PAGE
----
There is a Plan B BAMBULANCE
The hospital “Mama Ashu” is located in the Andean mountains in Peru- South America, in a rural town called Chacas at 3400 meters, ( 11,154ft) above sea level. Three times higher than Ireland’s highest mountain Carrauntoohil.
This is a hospital that was constructed by a group of medical volunteers called the OMG (“Operation Matto Grosso”) in the 1970s. This hospital is funded entirely through donations and fundraising by the volunteers who come to work at the hospital. All the doctors working in the Hospital work there as volunteers.
Currently, the hospital is in great need of a new ambulance for the following reasons:
1. – Patients need to be transferred to other hospitals, because of the lack of specialist doctors ( mainly surgeons/obstetricians) and sometimes lack of equipment needed to help with the diagnosis and treatment of patients.
Clear examples of these are as follow:
a) A patient with appendicitis: the patient would need to be transferred because there is no surgeon permanently in the hospital, or an anesthesiology ( a doctor who can provide anaesthesia for the surgery). A patient with appendicitis who is not operated on soon can develop a ruptured appendix, followed by a peritonitis and die.
b) A pregnant woman who needs an emergency caesarian section: this woman would need to be transferred because there is no obstetrician in the hospital who could perform the caesarian section. If a woman who needs a caesarian section immediately ( for example if her placenta abruptly ruptured and she is bleeding), doesn’t get it within a limited frame of time, she and her baby could die.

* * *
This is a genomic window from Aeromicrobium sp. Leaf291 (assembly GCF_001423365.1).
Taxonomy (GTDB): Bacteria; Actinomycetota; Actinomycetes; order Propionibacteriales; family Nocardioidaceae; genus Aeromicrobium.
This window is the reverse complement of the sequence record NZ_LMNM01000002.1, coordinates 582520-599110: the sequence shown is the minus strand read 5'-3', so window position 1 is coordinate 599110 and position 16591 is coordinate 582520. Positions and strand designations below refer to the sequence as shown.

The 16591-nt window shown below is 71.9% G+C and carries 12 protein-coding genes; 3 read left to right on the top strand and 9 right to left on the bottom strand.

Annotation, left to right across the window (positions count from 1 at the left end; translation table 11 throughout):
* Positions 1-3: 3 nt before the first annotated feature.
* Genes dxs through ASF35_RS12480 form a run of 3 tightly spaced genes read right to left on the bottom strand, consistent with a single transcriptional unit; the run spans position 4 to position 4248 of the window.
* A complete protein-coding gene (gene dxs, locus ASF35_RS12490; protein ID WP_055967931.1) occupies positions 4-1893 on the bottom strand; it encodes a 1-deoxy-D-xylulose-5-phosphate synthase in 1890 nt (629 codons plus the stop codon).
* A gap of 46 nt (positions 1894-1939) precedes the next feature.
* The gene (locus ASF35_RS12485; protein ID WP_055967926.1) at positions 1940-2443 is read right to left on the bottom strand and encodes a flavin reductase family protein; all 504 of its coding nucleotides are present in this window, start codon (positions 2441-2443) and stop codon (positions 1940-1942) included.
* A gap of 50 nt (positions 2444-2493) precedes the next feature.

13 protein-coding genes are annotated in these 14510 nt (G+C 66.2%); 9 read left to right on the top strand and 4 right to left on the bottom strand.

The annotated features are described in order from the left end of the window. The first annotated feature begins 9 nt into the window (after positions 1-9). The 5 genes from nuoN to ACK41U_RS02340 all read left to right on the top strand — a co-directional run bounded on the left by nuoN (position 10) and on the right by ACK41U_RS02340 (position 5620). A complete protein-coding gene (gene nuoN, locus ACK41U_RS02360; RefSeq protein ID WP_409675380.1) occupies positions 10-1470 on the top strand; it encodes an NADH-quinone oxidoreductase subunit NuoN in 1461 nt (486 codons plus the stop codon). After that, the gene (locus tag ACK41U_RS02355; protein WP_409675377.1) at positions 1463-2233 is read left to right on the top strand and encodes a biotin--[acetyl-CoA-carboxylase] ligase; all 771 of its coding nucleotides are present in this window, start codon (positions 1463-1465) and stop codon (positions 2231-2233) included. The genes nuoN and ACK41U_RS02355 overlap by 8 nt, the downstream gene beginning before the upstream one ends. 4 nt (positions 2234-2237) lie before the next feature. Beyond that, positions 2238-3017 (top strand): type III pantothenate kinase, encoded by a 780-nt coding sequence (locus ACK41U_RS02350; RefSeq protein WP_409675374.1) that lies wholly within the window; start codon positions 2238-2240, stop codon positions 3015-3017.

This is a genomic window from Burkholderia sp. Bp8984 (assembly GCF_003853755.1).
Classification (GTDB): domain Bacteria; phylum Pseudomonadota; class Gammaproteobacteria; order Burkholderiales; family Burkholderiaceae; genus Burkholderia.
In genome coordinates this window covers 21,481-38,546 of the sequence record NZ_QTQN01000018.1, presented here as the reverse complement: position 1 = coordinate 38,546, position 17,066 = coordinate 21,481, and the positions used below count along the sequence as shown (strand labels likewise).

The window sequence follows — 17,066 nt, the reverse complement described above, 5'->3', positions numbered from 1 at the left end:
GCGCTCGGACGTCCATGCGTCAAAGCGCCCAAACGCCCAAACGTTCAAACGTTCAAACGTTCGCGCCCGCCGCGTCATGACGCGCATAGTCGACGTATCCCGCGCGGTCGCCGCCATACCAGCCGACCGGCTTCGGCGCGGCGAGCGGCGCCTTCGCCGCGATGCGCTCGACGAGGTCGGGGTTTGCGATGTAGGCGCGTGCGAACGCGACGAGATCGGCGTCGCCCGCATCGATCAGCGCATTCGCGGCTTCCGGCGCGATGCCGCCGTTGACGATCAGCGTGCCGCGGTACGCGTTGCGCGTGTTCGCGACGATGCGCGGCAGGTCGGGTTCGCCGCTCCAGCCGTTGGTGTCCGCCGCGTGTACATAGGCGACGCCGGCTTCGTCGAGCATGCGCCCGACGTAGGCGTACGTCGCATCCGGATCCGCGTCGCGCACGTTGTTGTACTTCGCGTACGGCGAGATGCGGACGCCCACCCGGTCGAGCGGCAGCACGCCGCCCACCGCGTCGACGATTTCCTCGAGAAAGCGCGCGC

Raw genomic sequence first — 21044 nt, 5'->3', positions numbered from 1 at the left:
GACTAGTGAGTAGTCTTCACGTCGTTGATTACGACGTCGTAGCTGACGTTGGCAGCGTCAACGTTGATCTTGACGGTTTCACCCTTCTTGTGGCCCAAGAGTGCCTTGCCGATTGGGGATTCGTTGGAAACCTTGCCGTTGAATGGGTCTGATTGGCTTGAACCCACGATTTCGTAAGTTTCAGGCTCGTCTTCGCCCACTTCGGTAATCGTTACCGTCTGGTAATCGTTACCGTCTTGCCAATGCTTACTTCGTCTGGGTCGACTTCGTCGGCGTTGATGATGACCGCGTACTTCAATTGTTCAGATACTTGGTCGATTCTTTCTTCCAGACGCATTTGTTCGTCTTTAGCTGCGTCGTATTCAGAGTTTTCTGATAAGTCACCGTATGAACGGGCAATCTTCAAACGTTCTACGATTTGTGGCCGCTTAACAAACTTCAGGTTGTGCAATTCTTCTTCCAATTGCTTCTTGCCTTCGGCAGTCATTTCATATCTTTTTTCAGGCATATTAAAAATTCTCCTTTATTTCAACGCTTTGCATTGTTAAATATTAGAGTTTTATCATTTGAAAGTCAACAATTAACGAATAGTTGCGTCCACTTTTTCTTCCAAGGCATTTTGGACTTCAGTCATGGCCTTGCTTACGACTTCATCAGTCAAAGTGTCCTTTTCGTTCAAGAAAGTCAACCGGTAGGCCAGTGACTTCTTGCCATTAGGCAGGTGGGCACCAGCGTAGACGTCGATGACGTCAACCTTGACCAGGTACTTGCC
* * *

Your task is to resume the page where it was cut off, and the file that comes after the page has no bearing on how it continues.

c) A patient who suffers a stroke: there are mainly two types of strokes: one in which one artery is blocked and there is no blood supply to the brain, and one in which an artery ruptures and there is a part of the brain that bleeds. Their treatment is completely opposite, and if one is treated as the other by mistake, this can cause the death of the patient. The stroke itself if left untreated or if there is a delay in the treatment can cause death or severe